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Unfortunately, not a single painting remains from the great painters of antiquity. We must content ourselves with their names, such as Zeuxis or Parrhasius, and descriptions of their works and the techniques they used. One of these techniques consisted of placing many small tiles of equal size on a concrete bed to form a mosaic that was similar to a rug in the center of the floor.

Some examples of this type of "stone painting" can be seen in Pompeii, especially in the House of the Faun, which has given us many panels and a large work, the famous mosaic that depicts the Victory of Alexander the Great in the Battle of Issus.

One thing that is certain is that this mosaic was made in the first century BC; this is the only representation of the battle and it's more than five meters wide and consists of about four million limestone tiles. Although it is a Roman copy, and was made to be placed on a floor, this mosaic helps you understand what a great Greek mural painting probably looked like.

The dramatic battle culminates in the panicked expression of the Persian King Darius, with wide-open, incredulous eyes. Alexander, depicted in profile, attacks him with overwhelming impetus while his entire army strays about. The figures' state of mind can be seen through a series of ingenious depictions: Dario's desire to escape is indicated by the motion of the spears, which however scatter, while his charioteer is already desperate and wildly whips the horses to escape.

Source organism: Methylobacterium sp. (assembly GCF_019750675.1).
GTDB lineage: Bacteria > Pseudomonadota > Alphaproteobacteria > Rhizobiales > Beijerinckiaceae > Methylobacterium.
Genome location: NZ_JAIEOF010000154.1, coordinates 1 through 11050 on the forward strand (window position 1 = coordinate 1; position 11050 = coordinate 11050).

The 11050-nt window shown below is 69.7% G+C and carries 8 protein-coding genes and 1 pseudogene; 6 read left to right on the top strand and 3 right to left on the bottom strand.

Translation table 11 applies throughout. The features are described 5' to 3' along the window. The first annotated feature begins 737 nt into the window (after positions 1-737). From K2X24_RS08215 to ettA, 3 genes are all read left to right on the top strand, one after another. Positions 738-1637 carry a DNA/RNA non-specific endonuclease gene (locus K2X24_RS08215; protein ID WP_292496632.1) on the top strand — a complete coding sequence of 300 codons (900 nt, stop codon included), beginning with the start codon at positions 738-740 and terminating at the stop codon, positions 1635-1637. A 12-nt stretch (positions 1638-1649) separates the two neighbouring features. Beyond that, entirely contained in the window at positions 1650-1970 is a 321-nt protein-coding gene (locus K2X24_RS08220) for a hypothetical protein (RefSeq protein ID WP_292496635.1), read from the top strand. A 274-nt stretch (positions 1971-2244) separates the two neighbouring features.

Also from the House of the Faun, you can see the famous mosaic that depicts a cat intent on hunting a partridge. Look at how realistic the portrait of the lurking animal is, with his eyes glistening on the prey: the small size and finesse of the tiles placed in rows lets you admire the cat's attitude with incredible precision, and you can see incredible details such as the stripes of the cat's fur and even the hairs standing up on his back and tail.


FUN FACT: the Vesuvius eruption lasted 25 hours, during which the volcano erupted about a billion cubic meters of lava.

And with this we have finished our tour of the National Archaeological Museum. MyWoWo thanks you for staying with us, and will see you at the next Wonder of the World!

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